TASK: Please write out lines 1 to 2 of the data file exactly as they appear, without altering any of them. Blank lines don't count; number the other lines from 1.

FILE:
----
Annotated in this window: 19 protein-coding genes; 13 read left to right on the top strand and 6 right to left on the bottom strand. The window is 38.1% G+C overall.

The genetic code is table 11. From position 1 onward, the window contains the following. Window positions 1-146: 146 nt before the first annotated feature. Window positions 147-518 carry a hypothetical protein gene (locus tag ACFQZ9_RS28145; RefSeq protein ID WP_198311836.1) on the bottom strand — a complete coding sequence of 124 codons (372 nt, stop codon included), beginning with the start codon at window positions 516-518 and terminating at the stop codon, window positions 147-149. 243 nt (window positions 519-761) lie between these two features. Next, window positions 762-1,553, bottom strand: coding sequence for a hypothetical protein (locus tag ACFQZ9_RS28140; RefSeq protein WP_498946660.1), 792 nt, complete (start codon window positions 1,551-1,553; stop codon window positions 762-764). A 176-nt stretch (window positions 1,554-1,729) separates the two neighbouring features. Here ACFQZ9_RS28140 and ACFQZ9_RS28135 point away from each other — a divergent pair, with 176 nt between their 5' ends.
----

Annotated in this window: 19 protein-coding genes; 13 read left to right on the top strand and 6 right to left on the bottom strand. The window is 38.1% G+C overall.

The genetic code is table 11. From position 1 onward, the window contains the following. Window positions 1-146: 146 nt before the first annotated feature. Window positions 147-518 carry a hypothetical protein gene (locus tag ACFQZ9_RS28145; RefSeq protein ID WP_198311836.1) on the bottom strand — a complete coding sequence of 124 codons (372 nt, stop codon included), beginning with the start codon at window positions 516-518 and terminating at the stop codon, window positions 147-149. 243 nt (window positions 519-761) lie between these two features. Next, window positions 762-1,553, bottom strand: coding sequence for a hypothetical protein (locus tag ACFQZ9_RS28140; RefSeq protein WP_498946660.1), 792 nt, complete (start codon window positions 1,551-1,553; stop codon window positions 762-764). A 176-nt stretch (window positions 1,554-1,729) separates the two neighbouring features. Here ACFQZ9_RS28140 and ACFQZ9_RS28135 point away from each other — a divergent pair, with 176 nt between their 5' ends.